“Video conferencing is on the rise and will soon be a mainstay,” Stein said. “It’s a positive change for everybody in a company, not just the remote workforce, because that personal connection is, in a word, irreplaceable. A screen on a phone is just too small to produce great results, so we here at TAG use Zoom for 80 percent of our calls and meetings and it’s proven to have 90 percent effectiveness. This is going to be huge: MSPs and dealers need to be in the video game, plain and simple. If not, it’s a grave injustice to their customers.
The right technology [for the remote workforce] must be in place to not only replicate the office experience out of the office but to drive revenue and provide a competitive advantage, too. After that it’s all about the human resource, how to keep employees engaged and feeling like they’re a part of the company’s solution.” –Dale Stein
Technology is one thing, but it still requires human interaction or, perhaps, intervention. And there can be a sizeable bridge to cross when it comes to the remote workforce, such as convincing business owners, particularly in SMBs, that the strategy will be a success. Beyond that, managers must define process and then it’s incumbent on the employees to fulfill the task. Still, it puts the onus on managers to develop a fresh style that meshes with new technology and to perform at a higher level. Accountability and responsibility—to say nothing about communication—don’t go bye-bye when people work at home or on the road.
“The lazy side of management is sight: Just because somebody’s in an office doesn’t mean they’re productive,” Stein said. “The hardest thing to do in life or the office is to change or change how things get done. Some people meet change head-on, but they’re the minority. The tipping point could very well be when businesses with more remote workers instead of office goers actually have better company culture—and are more unified—than businesses where everybody every day has to report to the office.”
Key Point(s) Summary
The basic premise: Dealers and MSPs can take 25 percent of a company’s workforce and make them remote and save 25 percent of the office’s footprint. The cost savings can then foot 100 percent of the bill to move to a cloud-based model. Stein even explained that TAG eliminated $1,800 off its monthly bill, applied it to remote cloud systems, and wound up with $600 of savings a month—and saw employee productivity increase.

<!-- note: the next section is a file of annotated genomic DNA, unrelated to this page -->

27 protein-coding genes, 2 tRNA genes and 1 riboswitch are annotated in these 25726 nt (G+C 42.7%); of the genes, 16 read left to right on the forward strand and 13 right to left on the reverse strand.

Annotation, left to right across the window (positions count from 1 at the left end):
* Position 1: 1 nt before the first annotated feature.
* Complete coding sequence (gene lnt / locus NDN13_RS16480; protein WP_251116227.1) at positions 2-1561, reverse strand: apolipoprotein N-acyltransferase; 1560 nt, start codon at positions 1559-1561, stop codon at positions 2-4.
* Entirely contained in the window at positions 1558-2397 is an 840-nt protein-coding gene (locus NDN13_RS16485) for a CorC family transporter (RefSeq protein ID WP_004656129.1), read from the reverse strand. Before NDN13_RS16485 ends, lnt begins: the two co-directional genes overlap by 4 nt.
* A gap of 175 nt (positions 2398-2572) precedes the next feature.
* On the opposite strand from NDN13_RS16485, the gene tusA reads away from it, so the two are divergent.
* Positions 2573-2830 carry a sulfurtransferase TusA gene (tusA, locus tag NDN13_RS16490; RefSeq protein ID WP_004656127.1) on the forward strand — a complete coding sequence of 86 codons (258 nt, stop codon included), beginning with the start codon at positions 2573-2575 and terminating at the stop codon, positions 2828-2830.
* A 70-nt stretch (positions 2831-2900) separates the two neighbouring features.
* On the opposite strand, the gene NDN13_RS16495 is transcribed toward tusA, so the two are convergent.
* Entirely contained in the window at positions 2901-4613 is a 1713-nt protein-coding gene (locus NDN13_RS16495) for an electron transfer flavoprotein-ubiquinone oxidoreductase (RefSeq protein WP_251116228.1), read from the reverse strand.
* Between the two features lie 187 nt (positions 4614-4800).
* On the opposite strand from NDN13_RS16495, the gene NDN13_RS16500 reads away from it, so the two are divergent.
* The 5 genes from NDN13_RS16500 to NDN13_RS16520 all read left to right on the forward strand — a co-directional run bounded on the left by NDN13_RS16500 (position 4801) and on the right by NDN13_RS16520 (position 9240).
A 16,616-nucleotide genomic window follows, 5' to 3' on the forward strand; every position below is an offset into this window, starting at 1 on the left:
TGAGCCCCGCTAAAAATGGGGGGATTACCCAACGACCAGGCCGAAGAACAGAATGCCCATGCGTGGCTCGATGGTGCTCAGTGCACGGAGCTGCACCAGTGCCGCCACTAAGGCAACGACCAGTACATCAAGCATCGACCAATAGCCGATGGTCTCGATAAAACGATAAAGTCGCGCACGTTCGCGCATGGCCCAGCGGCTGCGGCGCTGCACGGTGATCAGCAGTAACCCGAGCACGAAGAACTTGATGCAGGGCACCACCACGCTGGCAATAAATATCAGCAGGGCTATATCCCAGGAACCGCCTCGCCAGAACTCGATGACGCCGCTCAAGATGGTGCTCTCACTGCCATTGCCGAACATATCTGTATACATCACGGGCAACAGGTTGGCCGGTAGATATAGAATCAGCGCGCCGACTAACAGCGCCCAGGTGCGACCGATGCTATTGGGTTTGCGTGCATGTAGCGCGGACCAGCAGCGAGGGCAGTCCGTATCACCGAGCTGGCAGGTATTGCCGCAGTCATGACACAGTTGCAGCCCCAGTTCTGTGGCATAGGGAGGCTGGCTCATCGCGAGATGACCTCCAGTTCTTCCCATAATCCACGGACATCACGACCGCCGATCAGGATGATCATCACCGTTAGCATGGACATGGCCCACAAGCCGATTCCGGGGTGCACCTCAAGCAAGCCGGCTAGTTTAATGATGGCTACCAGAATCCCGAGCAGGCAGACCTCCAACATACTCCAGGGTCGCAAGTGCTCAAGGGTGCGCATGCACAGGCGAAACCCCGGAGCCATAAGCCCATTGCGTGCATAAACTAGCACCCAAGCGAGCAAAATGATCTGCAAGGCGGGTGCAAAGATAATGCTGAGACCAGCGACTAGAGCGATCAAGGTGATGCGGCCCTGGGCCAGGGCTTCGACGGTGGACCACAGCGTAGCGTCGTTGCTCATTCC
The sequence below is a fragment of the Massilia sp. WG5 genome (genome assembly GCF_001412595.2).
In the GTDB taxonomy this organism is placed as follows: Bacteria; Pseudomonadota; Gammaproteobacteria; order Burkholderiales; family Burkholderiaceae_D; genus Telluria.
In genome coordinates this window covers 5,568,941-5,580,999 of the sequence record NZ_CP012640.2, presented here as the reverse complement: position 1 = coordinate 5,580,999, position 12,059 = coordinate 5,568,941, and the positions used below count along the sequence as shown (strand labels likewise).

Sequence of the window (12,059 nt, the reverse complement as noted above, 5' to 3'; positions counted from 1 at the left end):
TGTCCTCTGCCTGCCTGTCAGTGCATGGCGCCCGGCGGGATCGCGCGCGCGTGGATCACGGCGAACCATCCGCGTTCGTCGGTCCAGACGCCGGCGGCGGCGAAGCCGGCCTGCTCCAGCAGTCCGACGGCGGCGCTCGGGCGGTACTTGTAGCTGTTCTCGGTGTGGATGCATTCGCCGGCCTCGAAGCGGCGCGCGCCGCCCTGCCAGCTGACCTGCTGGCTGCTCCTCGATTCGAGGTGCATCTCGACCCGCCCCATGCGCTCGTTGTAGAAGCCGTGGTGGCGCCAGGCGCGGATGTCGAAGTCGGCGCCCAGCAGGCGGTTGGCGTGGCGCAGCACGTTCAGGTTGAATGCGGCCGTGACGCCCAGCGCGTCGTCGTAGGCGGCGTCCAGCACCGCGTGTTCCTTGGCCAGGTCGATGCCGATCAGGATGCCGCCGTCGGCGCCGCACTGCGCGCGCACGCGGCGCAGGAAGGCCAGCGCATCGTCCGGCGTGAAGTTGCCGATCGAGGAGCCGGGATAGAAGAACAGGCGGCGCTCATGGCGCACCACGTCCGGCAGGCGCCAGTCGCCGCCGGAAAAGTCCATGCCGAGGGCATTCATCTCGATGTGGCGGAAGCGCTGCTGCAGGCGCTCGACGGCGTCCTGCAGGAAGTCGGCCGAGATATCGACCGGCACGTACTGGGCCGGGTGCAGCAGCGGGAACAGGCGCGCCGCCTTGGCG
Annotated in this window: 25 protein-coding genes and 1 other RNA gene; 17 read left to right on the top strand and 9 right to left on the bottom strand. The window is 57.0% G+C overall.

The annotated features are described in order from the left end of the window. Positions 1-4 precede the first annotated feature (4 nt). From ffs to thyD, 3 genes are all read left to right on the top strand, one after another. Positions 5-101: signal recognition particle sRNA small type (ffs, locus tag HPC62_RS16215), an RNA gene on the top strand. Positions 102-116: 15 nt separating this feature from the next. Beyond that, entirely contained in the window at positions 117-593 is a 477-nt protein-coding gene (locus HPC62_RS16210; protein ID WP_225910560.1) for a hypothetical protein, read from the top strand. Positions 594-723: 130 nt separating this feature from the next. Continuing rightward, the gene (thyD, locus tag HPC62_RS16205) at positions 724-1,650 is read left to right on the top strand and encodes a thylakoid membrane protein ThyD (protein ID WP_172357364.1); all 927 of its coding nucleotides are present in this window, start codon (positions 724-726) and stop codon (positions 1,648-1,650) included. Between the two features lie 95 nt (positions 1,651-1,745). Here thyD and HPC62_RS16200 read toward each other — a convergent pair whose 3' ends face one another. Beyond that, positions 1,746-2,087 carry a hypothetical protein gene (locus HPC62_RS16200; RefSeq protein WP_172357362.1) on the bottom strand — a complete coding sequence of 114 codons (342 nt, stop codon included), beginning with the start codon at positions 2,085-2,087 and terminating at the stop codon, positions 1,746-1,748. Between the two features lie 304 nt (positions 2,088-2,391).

Granted, the whole concept is too innovative for many organizations at this juncture. But dealers that jump on the idea and start selling it sooner rather than later will outpace the slow-to-react competition, and the same applies to MSPs that haven’t yet arrived at that place. After all, you don’t want to be a “me too” business, you want to be visionary. Ahead of the game. And the consensus is that if dealers continue to just bank on growth via moving boxes, they’ll either be bought by a bigger technology company or, worse, go out of business.
The remote workforce, and everything that comes with it, is just one way to accelerate revenue, and who doesn’t want that?!
|Dale Stein, Co-Founder of TAG|
All Things Managed: The IT Services Story Part 1 (Acquire/Build/Partner)
All Things Managed: The IT Services Story Part 2 (Challenges/Opportunities)
All Things Managed: The IT Services Story Part 3 (Security/Cloud)
All Things Managed: The IT Services Story Part 4 (Standalone Firm vs Tech Dealer/IT Roadmap)
And be sure to listen to our podcast on Microsoft Azure with TAG’s Lane Smith!
The Technology Assurance Group is a managed IT “brain bank” that’s been around for over 20 years. The organization has its own IT services business and runs the Association of Managed Technology Services Providers, while also offering education on topics such as sales training & management and financial analysis & industry benchmarking. TAG can assist in mergers & acquisitions and employee hiring & retention, too. With over 400,000 customers in approximately 140 markets across the United States and Canada, TAG is a powerful resource for all things managed IT.